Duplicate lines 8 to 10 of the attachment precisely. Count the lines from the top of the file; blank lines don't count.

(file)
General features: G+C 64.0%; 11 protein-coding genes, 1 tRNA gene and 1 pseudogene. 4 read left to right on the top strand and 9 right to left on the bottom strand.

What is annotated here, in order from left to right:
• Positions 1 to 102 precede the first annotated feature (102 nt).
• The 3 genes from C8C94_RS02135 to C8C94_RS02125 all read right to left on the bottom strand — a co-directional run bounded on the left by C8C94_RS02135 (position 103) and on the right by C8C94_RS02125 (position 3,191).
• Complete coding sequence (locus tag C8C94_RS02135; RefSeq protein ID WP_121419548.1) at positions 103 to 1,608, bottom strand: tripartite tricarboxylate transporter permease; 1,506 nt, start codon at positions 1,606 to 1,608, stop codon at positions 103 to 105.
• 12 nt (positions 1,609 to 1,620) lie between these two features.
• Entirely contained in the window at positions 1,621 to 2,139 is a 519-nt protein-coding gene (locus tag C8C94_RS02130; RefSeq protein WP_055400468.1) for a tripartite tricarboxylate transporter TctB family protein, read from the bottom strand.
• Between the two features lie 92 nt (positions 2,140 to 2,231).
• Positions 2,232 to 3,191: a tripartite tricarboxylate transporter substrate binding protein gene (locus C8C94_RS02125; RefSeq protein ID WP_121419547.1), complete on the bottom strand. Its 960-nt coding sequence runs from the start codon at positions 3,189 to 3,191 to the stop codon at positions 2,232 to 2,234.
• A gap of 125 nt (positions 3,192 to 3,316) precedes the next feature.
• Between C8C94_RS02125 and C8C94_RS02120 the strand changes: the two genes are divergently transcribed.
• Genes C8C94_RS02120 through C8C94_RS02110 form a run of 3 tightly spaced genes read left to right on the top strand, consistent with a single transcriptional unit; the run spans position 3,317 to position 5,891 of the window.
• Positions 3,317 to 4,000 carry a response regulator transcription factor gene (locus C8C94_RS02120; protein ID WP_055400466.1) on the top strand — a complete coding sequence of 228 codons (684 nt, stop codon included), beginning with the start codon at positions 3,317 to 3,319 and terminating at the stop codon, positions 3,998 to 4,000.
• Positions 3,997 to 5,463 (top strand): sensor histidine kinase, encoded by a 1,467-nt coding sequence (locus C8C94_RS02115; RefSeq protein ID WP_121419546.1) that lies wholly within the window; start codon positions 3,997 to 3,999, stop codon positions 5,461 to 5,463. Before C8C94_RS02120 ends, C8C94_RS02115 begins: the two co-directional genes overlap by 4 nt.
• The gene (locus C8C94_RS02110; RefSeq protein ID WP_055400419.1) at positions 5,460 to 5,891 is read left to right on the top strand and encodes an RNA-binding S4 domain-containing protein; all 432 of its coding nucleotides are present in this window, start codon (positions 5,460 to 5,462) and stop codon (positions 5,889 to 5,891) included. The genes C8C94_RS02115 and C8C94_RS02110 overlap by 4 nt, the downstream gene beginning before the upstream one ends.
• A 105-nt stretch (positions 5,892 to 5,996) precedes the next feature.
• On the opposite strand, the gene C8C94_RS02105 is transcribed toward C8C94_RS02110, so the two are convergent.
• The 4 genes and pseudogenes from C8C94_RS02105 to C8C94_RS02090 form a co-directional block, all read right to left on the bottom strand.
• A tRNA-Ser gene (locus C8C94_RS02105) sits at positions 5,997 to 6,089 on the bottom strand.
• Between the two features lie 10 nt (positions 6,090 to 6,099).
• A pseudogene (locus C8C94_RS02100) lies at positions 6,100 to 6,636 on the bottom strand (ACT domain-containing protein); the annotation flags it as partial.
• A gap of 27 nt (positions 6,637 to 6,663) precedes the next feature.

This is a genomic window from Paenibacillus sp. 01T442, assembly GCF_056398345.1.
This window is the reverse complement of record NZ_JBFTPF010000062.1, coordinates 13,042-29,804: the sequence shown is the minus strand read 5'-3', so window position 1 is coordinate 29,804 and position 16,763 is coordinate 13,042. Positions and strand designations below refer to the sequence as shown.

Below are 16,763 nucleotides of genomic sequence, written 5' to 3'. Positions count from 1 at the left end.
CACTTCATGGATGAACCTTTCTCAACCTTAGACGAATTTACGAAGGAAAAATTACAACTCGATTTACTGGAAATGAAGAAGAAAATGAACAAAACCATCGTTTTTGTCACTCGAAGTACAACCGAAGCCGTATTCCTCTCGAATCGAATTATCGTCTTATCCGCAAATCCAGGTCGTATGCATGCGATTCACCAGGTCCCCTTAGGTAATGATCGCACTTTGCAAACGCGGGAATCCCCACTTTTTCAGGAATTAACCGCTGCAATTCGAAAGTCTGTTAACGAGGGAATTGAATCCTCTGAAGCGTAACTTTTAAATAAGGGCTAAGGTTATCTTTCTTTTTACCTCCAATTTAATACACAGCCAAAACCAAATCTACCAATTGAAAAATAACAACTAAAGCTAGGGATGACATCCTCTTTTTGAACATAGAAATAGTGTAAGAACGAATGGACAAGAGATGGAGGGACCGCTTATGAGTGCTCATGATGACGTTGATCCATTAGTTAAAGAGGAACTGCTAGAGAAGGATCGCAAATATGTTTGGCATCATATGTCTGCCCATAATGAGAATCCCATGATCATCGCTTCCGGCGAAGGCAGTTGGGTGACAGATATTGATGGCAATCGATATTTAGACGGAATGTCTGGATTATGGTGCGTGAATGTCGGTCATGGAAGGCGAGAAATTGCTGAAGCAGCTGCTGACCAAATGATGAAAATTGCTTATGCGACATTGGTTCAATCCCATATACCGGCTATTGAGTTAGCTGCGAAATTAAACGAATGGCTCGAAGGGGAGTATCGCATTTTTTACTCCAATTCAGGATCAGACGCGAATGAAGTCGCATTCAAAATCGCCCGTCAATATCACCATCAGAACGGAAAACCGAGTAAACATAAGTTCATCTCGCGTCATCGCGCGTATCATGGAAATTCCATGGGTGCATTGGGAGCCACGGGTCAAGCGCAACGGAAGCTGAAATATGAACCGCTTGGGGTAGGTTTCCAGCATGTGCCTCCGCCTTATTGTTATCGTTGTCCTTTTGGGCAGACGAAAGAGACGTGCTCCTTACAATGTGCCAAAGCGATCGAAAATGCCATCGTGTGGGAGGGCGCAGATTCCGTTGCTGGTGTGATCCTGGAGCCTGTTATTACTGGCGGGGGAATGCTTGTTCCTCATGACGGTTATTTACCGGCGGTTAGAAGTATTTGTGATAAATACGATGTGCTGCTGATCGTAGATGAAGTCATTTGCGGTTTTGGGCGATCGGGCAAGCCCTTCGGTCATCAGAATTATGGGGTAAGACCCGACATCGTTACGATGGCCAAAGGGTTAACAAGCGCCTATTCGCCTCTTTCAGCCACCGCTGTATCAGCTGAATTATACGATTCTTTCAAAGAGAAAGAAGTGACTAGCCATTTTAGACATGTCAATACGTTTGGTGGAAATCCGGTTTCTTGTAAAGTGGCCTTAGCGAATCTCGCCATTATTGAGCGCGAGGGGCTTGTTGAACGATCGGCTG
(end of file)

• Between the two features lie 92 nt (positions 2,140 to 2,231).
• Positions 2,232 to 3,191: a tripartite tricarboxylate transporter substrate binding protein gene (locus C8C94_RS02125; RefSeq protein ID WP_121419547.1), complete on the bottom strand. Its 960-nt coding sequence runs from the start codon at positions 3,189 to 3,191 to the stop codon at positions 2,232 to 2,234.
• A gap of 125 nt (positions 3,192 to 3,316) precedes the next feature.